Useful Bible Studies > Hebrews Commentary > chapter 2

The family of God

Hebrews 2:13

These two sentences come from Isaiah 8:17-18. Again, it is a passage that we may not expect. The author of Hebrews says that Jesus speaks these things. But the words were originally Isaiah’s words about his own family. We must study further to discover the connection.

The prophets were the holy men (and a few women) who spoke messages from God. Many prophets had to work alone. But God gave two sons to Isaiah. So Isaiah and his sons stood on behalf of the people in Israel who trusted God. And God gave a special word to Isaiah, as a promise to all those people. It is the word: ‘Immanuel’. It appears in Isaiah 7:14; Isaiah 8:8 and Isaiah 8:10. It means ‘God is with us’.

The word ‘Immanuel’ is a special word for Christians too. It appears in Matthew 1:23. Because Jesus was born, God is with us. So ‘Immanuel’ is a title of Jesus.

Isaiah’s sons had a special part in Isaiah’s work as a prophet. Like their father, they too had to declare God’s messages. On one occasion, Isaiah had to take the older boy with him to declare God’s message to the king (Isaiah 7:3). But whenever the boys told people their names, they were speaking God’s messages. That was because the boys had strange names with unusual meanings. And those meanings were messages that God had given to Isaiah (Isaiah 7:3 and Isaiah 8:3).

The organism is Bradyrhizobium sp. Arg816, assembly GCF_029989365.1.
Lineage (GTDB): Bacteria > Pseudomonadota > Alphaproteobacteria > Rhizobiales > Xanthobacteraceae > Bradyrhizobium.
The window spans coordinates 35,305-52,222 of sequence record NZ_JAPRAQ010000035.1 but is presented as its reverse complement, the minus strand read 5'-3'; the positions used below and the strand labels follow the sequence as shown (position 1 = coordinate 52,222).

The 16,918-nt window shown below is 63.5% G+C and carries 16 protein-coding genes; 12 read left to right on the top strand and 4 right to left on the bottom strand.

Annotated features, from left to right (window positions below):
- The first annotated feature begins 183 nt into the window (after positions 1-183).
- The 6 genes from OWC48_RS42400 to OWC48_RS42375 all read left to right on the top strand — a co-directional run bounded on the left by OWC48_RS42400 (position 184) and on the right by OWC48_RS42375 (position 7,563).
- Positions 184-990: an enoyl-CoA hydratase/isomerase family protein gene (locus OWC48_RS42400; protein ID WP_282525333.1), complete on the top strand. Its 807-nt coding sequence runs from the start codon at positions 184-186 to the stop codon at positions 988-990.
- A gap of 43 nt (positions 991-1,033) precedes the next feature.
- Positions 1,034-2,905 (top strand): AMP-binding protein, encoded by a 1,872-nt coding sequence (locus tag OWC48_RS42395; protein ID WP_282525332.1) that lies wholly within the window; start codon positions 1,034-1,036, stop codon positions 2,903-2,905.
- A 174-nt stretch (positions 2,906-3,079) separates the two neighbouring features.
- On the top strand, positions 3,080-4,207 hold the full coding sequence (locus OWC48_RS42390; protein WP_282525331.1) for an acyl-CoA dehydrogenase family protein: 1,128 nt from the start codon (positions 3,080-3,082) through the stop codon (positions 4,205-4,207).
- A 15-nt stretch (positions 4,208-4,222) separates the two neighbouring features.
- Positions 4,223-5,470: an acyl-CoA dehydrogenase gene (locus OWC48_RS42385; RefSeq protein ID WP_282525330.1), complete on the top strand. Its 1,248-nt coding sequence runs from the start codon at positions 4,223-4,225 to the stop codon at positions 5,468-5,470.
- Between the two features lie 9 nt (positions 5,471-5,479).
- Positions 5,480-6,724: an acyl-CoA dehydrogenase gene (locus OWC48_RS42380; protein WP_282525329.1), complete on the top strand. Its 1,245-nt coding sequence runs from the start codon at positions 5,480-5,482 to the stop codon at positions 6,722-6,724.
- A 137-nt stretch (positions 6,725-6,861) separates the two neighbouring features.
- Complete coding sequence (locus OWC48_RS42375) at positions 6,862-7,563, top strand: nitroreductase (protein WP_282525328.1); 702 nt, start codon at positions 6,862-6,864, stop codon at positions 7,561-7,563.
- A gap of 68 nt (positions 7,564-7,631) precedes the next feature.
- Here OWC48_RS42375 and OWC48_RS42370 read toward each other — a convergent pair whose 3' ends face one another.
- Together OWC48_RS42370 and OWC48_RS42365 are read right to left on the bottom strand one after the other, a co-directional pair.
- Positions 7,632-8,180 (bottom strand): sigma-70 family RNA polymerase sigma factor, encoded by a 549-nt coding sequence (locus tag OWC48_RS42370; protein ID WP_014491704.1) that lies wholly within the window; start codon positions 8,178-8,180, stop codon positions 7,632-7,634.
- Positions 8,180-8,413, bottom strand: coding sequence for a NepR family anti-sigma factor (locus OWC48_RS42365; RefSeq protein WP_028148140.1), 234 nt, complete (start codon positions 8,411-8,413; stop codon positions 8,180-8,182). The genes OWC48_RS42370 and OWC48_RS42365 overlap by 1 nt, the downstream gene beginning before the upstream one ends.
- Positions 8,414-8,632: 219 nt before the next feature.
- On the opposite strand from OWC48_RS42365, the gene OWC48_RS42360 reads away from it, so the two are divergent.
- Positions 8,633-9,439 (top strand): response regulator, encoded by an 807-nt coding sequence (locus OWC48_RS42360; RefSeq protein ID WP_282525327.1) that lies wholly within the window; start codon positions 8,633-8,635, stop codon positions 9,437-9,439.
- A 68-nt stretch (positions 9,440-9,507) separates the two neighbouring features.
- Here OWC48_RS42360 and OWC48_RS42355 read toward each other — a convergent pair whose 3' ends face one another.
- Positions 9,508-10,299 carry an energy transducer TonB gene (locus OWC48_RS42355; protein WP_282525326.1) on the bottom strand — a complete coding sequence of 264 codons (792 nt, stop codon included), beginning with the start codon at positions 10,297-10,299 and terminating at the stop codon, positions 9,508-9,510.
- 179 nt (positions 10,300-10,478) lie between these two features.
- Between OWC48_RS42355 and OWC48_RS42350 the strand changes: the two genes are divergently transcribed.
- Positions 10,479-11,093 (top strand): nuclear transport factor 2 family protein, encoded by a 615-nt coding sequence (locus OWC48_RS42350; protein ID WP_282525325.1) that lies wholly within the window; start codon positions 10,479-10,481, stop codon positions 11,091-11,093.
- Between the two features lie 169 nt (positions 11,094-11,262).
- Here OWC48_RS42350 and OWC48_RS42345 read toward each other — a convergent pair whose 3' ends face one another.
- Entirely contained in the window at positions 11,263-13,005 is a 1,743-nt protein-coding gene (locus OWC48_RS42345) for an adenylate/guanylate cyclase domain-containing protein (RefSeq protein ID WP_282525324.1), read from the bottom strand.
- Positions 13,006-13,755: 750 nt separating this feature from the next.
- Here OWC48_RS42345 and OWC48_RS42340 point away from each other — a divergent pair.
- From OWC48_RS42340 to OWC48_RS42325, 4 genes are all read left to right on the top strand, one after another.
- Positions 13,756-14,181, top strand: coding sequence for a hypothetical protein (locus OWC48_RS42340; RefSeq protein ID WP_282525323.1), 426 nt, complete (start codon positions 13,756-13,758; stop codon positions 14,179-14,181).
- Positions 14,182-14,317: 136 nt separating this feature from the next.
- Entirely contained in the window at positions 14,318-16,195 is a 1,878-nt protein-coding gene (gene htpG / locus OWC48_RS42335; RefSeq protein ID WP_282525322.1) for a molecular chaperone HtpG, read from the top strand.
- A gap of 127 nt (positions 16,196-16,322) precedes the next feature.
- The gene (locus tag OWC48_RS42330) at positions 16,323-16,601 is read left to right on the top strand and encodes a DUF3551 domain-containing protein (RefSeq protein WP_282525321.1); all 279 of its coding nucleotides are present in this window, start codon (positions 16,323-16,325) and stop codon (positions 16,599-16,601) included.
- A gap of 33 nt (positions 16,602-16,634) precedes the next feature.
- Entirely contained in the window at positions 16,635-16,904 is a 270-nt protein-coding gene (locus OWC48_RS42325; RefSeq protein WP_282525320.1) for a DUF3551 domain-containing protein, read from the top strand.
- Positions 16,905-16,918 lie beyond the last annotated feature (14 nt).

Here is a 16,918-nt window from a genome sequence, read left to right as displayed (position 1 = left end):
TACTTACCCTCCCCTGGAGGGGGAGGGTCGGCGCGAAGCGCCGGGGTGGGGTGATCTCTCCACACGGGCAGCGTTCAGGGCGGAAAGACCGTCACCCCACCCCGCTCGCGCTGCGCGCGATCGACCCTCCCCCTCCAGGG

We too have a special part in Jesus’ work. Like him, we must go to declare God’s message (Matthew 28:18-20). When we call ourselves ‘Christians’, even that name declares the importance of Christ.

But there is another connection between Isaiah’s words about his children and Jesus’ words about the family of God. It is in the manner of their birth. Isaiah 7:14 seems to speak about a child who is born without a human father. Other verses in that passage are clearly about Isaiah’s younger son (Isaiah 7:15-17 and Isaiah 8:3-4). That boy was born in the usual manner; Isaiah was his father (Isaiah 8:3). But that boy was not important because of his human father. He was important because his birth declared God’s message: ‘God is with us!’ (Isaiah 7:14; Isaiah 8:8 and Isaiah 8:10).

That birth was a prophecy (a message from God about future events). Christ would be born without a human father (Matthew 1:18-23; Luke 1:34-37). And people must be born into God’s family without a human father (John 1:12-13; John 3:3-6).

So God has become their father. They are brothers and sisters in God’s family. And Christ is the first and most important member of that family.

Next part: Christ became a man (Hebrews 2:14-15)


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© 2014, Keith Simons.